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House District 99
The candidates for House District 99, Rep. Ajay Pittman and Susan Porter, both come from families with a history in Oklahoma politics. (NonDoc)

The candidates in House District 99 are no strangers to the Oklahoma Capitol.

Rep. Ajay Pittman (D-OKC), the incumbent, has served in the House for two years, holding a seat that was once occupied by her mother, former Rep. and Sen. Anastasia Pittman, who served HD 99 from 2006 to 2013. The older Pittman then went on to serve in the State Senate and make an unsuccessful 2018 bid for lieutenant governor.

Meanwhile, Ajay Pittman’s challenger in the 2020 race for House District 99, Susan Porter, is the daughter of Oklahoma’s first African-American State Sen. E. Melvin Porter. He served Senate District 48 for more than 20 years, from 1964 until 1987.

Pittman and Porter will face off in the Democratic primary on June 30. The race did not draw any other candidates, so the winner of the primary will go on to hold the seat.

Pittman is currently the second-youngest member of the Legislature. She serves on the House Agriculture and Rural Development, Public Health, Human Services and Transportation committees.

The following overview of the candidates was derived from publicly available information.


House District 99 at a glance

Officeholder: Rep. Ajay Pittman
ZIP codes represented: 73102, 73104, 73105, 73111, 73114, 73116, 73117, 73118, 73120, 73121, 73129, 73134
Counties represented: Oklahoma


Candidates

Ajay Pittman (D)

Ajay Pittman

Town: Oklahoma City
Profession: Pittman’s campaign website says her career experience includes “corrections at the Oklahoma County Sheriff’s Department and Health & Wellness Coordinator for OU Physicians in Corporate Health.”
Platform: According to her website, Pittman hopes to “renew and transform our community through collective partnerships, education, and local businesses.” Her website emphasizes her connection to the state as a sixth-generation Oklahoman and a member of the Seminole Nation. Pittman, 26, also highlights her youth, calling herself part of a “new generation of leaders.”

Pittman’s website does not include a policy section. It does include various press releases from her first term in the Legislature, but it does not include her garbled press release about COVID-19 sent to media at 11:48 p.m., Wednesday, April 22.

During her first campaign, in 2018, Pittman offered alternate theories for having pleaded nolo contendere to a shoplifting charge at the Belle Isle Walmart in 2016. At the time, Pittman maintained she was not aware of the conviction, suggesting it could have been a mistake on Walmart’s part, an “accident on camera” or an instance where someone might have impersonated her.

Pittman hosts discussions on mental health every Sunday on her Facebook page. She has also supported the Black Lives Matter movement and has shared updates from protests on her Facebook and Twitter accounts.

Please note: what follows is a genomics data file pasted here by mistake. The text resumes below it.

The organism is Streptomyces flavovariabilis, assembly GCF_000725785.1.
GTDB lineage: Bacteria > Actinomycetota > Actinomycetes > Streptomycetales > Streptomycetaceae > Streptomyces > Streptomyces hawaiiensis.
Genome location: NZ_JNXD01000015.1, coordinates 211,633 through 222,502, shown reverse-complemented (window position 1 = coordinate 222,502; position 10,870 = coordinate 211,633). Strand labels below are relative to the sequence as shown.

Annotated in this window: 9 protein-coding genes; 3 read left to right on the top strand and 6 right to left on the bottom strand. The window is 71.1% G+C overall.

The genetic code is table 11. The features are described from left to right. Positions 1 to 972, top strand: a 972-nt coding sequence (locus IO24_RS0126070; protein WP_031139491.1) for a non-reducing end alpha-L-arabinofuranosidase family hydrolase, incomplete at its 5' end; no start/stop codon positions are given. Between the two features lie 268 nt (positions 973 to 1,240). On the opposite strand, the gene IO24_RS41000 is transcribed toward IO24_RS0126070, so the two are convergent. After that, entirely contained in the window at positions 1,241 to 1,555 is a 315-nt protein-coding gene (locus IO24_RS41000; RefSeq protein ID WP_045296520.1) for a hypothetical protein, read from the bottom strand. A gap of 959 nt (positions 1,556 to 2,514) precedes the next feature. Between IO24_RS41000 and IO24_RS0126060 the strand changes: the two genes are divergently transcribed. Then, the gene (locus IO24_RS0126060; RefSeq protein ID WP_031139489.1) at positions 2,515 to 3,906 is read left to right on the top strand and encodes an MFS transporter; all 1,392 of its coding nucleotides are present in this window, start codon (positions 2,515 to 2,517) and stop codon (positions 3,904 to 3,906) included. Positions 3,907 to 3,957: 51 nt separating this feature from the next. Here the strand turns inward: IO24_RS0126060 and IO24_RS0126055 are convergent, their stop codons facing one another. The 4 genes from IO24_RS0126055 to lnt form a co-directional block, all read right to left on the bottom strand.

Pittman has been endorsed by Democratic Caucus Chairwoman Cyndi Munson (D-OKC) and Leap Forward, a group that advocates for legislators who favor gun regulation.
Links: Website | Facebook | Twitter

Susan Porter (D)

Susan Porter

Town: Oklahoma City
Profession: Spanish teacher for private businesses and organizations; regional manager of operations for Heartland Dental; owner of the consulting business Mojo Original
Platform: Porter’s website asserts that “our state has steered in the wrong direction,” citing cuts to public education funding and an increasing prison population. “A vote for me means a vote for change,” Porter said in one of her YouTube videos.

Her platform focuses on economic opportunity, education and health care. Porter says she wants to help small business owners and “ensure her constituents have the best opportunities available to advance economically.” She promises to advocate for increased spending on education, including financial assistance to students attending higher education institutions and trade schools. Porter is also running on expanding health care access and promoting prevention and awareness of health issues.

Porter is the chairwoman of the health committee in Oklahoma’s chapter of the NAACP. In that role, she published an op-ed calling the state’s May re-opening “irresponsible,” citing the disparate impact COVID-19 has on low-income communities and communities of color.

On her Facebook page, Porter has expressed support for the Black Lives Matter movement, and she has appeared in a panel conversation with Pittman that can be found on her Facebook page, along with several videos of other virtual events.

Porter was profiled by Metro Family Magazine. She is also on the board of directors for the Children’s Hospital Foundation.
Links: Website | Facebook | Youtube


The election between Pittman and Porter for House District 99 will be held on Tuesday, June 30.